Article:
Issue 42 / 10 November 2014

WHEN it comes to tackling quality and safety, modern health care is often compared unfavourably to the aviation industry.

In the past 50 years aviation has seen a dramatic decrease in passenger deaths with the introduction of standardised protocols and processes. At the same time in our health care system, up to one in every 10 hospital admissions still results in an adverse event.

However, as clinicians at the coalface well know, there is a world of difference between flying a plane and treating a patient. Both are complicated procedures, but while aviation is amenable to applying formulae and analyses of cause and effect, improving health care is a far more difficult proposition.

Health care is a complex, adaptive system. It is multifaceted and constantly changing. Delivering health care is more like raising a child — it takes a community to nurture it and help it grow, and to work together so that it can achieve its best.

That’s a key reason why the billions of dollars spent internationally in the past 25 years have failed to put a dent in the high rate of errors in medical care. We have been looking at things from the wrong angle.

We have traditionally waited for health care providers to make a mistake, then analysed what went wrong and attempted to put in place provisions to prevent it from recurring.

That might be fine for policymakers and managers remote from the clinical front line, who can only imagine how clinical practice is performed and rely on producing policies and instructions, all based on procedural standardisation and rooting out error.

But as every clinician knows, hundreds of clinical guidelines and procedures can be worth very little in the busy environment of a hospital or doctor’s surgery. How many clinicians remember — or are even aware of — the policy documents that are designed to promote consistency and prevent mistakes?

In reality, everyone is self-managing their risk. Surprisingly to some people, clinicians get things right most of the time. Yet, although safe and effective health care encounters are in the majority despite the inherent complexity, we have never studied them systematically.

To focus on things going wrong is to understand only a small proportion of what gets done. Shifting the focus to what goes right as well means we can begin to understand how clinical practice works both when it performs and when it underperforms.

If we can understand how mistakes aren’t made as well as how they are, then this might provide a blueprint for us to start having much more of an impact on quality and safety in health care.

We need to support clinicians who get it right, to study their practices and develop theories about why these work, and then encourage others to follow their lead. Essentially the emphasis would change: we should be striving to make more things go well in the future.

The Australian Institute of Health Innovation, now based at Macquarie University, Sydney, endeavours to understand what clinicians understand about the health system. We want to methodically and rigorously evaluate how clinicians get things right, rather than trying to prevent mistakes from being repeated.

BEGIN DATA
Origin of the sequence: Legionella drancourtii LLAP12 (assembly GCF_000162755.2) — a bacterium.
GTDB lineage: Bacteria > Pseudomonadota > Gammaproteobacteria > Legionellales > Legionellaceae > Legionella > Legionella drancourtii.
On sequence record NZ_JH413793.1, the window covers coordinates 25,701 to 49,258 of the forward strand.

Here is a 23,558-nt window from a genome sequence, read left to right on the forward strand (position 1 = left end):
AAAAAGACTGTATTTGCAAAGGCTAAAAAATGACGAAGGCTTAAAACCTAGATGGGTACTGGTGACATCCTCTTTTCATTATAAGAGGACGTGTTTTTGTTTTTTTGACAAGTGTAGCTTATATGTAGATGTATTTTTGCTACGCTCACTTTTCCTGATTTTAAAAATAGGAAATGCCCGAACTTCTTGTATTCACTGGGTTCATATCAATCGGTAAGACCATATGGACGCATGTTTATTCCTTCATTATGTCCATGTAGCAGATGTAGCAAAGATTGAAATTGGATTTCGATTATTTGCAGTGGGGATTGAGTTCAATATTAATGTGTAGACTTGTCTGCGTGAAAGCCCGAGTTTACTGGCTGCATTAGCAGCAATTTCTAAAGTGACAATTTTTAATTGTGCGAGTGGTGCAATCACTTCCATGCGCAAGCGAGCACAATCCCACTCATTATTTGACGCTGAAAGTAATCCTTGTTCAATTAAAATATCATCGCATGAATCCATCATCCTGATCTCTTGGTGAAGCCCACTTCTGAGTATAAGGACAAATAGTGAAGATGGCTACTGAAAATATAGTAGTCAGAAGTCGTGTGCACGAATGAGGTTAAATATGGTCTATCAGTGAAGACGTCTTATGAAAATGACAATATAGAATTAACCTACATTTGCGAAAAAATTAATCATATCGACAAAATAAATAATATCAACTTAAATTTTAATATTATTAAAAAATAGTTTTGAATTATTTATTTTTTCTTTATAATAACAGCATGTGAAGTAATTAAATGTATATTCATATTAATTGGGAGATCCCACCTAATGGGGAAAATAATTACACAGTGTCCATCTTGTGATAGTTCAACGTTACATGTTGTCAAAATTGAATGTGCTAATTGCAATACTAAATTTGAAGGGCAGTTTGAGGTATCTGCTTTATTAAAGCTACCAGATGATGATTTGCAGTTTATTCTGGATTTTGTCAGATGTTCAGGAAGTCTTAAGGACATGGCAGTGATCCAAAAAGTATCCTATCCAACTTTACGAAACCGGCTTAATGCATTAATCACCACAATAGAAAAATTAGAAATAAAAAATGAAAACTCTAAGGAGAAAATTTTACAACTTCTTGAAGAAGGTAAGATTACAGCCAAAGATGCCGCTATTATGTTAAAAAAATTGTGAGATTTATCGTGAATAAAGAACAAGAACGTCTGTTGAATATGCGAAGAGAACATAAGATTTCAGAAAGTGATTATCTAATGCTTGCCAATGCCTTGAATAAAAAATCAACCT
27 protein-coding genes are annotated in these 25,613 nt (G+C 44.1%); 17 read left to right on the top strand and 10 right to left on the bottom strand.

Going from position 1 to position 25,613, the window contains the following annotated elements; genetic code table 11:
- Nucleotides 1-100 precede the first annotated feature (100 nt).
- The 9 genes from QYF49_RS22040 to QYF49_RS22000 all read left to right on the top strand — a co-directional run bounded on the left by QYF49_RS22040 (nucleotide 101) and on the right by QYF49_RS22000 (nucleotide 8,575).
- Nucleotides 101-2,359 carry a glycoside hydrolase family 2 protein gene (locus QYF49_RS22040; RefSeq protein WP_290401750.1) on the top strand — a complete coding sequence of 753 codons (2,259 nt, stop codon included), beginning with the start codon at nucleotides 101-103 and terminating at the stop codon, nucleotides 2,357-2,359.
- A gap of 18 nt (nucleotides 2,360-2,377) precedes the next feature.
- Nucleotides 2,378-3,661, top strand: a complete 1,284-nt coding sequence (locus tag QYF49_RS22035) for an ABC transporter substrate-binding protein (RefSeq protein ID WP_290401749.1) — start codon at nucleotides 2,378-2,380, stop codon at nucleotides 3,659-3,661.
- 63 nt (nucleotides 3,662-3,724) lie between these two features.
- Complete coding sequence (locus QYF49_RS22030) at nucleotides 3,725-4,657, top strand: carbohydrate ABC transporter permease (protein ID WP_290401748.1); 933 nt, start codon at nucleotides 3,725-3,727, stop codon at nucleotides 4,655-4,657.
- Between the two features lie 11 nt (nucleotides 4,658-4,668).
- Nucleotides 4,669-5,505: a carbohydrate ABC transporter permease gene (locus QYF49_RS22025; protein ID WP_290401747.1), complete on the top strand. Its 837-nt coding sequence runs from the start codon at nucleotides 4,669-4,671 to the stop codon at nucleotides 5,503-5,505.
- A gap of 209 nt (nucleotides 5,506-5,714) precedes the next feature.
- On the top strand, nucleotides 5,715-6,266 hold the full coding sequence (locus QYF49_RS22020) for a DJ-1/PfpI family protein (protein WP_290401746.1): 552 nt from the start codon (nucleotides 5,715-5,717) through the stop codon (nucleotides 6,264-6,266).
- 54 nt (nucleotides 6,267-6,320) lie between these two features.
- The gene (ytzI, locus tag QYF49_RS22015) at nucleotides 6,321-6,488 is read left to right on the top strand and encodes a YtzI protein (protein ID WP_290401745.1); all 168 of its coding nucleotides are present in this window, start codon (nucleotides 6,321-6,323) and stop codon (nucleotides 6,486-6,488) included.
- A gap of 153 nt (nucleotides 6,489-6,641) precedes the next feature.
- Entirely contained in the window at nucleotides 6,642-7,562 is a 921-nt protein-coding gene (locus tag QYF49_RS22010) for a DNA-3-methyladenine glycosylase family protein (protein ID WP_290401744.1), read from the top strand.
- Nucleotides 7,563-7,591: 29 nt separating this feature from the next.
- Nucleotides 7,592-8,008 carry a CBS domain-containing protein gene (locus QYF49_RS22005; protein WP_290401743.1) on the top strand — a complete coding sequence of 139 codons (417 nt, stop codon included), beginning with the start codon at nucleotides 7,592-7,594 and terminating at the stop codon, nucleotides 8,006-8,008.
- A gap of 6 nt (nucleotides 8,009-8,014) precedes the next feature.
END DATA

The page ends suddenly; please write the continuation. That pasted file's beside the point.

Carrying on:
Working with the Australian School of Advanced Medicine, the new Faculty of Medicine and Health Sciences, and Macquarie University Hospital, we have Australia’s largest research group studying clinical governance, health informatics, health services, and systems and safety.

This research can make a significant difference. In some ways it’s more important than splicing genes or developing new treatments for cancer.

After all, understanding how health systems operate and building on their strengths are the best ways to deliver health care sustainably and effectively into the future.
 

Professor Jeffrey Braithwaite is Director of the Australian Institute of Health Innovation at Macquarie University.

7 thoughts on “Jeffrey Braithwaite: The right way

  1. Steve Flecknoe-Brown says:

    Couldn’t agree more!  The Clinical Governance movement has gone off the rails in recent years, focusing on retrospective incident analysis with all its Severity Assessment Codes, Root Cause Analyses and so on. Sure enough, every time a problem is defined, the result is to build more complexity in the system in an attempt to prevent the problem recurring.

    Any engineer you speak to will affirm that they constantly strive for elegance. To an engineer, an elegant device or system is one with the minimum number of moving parts. Provided it does the job it was designed for, a simple system or device is far less likely to fail than a needlessly complex one.

    We need to get back onto the track of building a better, less fault-prone health system. That involves studying what works then making it work with less complexity. The way to do that is to look forward, making constant clinical practice improvement part of our core business.

  2. Dr Jack Dascalu says:

    I wholeheartedly agree with Prof J Braithwaite about the idea of understanding and gaining experience on how mistakes ARE NOT made in order to improve the rate of post admission complications. The simpler and most user friendly protocols could be more utilised in the atmosphere of busy clinical practice. Also upskilling of clinicians in the evidence based reduction of “misadventure” as it is now accepted would help. As part of our problem based learning it is now widely accepted that the above is taught and examined in the case of GP registrars.

  3. University of New South Wales says:

    Contratulations on your new move to Macquarie. Your points are well founded. There are many frontiers in patient safety that can still be improved through system changes and require the eyes of many different professions before the obvious area for design change is identified. Hand hygiene is a classic example of blaming the healthcare worker instead of changing the environment  to assist behaviour change; imagine the only location of a sanitizer dispenser is on the wall outside the patient’s room but the healthcare worker is expected to sanitize their hands multiple times while inside the room; e.g. after touching the patient’s immediate zone and prior to touching the patient –  the clincian would need to leave the room and come back inside many times. Yet, this is what I have seen in some private healthcare settings where the sanistizer is on the outside wall not at every bedside. It is preferable to use designing for safer patient care than relying on the slow and often imperfect behaviour modification.